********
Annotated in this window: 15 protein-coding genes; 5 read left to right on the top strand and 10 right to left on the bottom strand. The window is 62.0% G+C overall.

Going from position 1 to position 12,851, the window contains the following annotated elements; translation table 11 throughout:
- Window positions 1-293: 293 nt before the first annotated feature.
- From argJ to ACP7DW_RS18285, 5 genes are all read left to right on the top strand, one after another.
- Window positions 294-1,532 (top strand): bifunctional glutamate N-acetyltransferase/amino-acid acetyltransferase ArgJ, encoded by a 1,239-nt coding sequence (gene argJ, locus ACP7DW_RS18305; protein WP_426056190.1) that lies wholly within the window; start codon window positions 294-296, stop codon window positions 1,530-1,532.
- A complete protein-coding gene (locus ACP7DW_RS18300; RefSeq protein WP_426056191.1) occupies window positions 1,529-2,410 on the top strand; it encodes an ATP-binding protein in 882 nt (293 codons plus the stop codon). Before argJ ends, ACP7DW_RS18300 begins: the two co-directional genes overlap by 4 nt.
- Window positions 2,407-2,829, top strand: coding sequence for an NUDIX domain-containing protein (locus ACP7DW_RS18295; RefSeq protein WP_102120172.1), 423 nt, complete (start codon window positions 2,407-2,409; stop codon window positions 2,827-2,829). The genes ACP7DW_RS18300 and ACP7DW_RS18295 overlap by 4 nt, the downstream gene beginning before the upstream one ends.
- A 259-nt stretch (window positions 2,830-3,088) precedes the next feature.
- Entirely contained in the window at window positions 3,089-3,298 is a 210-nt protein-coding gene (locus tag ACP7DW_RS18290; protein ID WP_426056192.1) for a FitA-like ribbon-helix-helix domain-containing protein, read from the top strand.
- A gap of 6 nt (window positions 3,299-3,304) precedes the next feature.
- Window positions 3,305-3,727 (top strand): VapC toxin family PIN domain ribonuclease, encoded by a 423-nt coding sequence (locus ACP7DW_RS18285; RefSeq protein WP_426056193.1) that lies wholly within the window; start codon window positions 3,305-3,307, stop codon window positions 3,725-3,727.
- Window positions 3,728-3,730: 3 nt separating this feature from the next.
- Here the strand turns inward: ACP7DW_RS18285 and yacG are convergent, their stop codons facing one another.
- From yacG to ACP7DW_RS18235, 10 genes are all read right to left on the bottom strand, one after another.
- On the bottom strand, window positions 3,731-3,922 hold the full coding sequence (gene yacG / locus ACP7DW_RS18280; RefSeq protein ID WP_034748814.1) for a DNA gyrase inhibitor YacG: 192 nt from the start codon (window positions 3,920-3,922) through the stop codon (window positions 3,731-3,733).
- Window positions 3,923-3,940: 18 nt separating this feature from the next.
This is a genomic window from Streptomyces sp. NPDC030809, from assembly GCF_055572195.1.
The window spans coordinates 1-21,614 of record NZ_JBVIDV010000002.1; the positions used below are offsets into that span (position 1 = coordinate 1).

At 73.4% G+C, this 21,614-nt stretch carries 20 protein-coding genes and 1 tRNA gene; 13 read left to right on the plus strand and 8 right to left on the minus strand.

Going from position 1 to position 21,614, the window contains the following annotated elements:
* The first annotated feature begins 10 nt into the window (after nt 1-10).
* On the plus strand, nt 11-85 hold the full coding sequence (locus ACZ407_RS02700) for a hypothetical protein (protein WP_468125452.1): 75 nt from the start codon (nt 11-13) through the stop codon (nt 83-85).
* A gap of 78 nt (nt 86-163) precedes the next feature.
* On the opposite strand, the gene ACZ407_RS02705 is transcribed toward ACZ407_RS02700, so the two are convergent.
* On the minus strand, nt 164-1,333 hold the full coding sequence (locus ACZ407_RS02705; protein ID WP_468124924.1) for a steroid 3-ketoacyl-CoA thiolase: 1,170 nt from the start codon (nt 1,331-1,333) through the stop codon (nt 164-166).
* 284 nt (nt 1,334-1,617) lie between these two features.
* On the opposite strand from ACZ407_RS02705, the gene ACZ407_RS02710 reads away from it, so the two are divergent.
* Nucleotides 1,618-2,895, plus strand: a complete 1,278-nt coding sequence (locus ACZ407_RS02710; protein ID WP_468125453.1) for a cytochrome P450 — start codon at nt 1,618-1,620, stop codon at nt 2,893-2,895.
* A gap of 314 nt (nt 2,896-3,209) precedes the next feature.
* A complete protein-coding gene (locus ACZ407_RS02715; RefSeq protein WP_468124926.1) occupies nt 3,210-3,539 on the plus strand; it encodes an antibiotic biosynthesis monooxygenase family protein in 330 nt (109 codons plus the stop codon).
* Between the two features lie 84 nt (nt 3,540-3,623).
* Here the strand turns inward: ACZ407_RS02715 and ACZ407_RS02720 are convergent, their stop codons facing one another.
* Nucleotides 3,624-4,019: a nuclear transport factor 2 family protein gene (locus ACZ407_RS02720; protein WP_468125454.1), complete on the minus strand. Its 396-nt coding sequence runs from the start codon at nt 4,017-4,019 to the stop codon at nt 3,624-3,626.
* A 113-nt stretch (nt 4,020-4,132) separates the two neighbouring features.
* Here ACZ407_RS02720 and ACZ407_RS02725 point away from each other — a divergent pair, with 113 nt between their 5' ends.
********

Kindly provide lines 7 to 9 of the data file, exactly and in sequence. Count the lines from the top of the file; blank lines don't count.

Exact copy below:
- Window positions 2,407-2,829, top strand: coding sequence for an NUDIX domain-containing protein (locus ACP7DW_RS18295; RefSeq protein WP_102120172.1), 423 nt, complete (start codon window positions 2,407-2,409; stop codon window positions 2,827-2,829). The genes ACP7DW_RS18300 and ACP7DW_RS18295 overlap by 4 nt, the downstream gene beginning before the upstream one ends.
- A 259-nt stretch (window positions 2,830-3,088) precedes the next feature.
- Entirely contained in the window at window positions 3,089-3,298 is a 210-nt protein-coding gene (locus tag ACP7DW_RS18290; protein ID WP_426056192.1) for a FitA-like ribbon-helix-helix domain-containing protein, read from the top strand.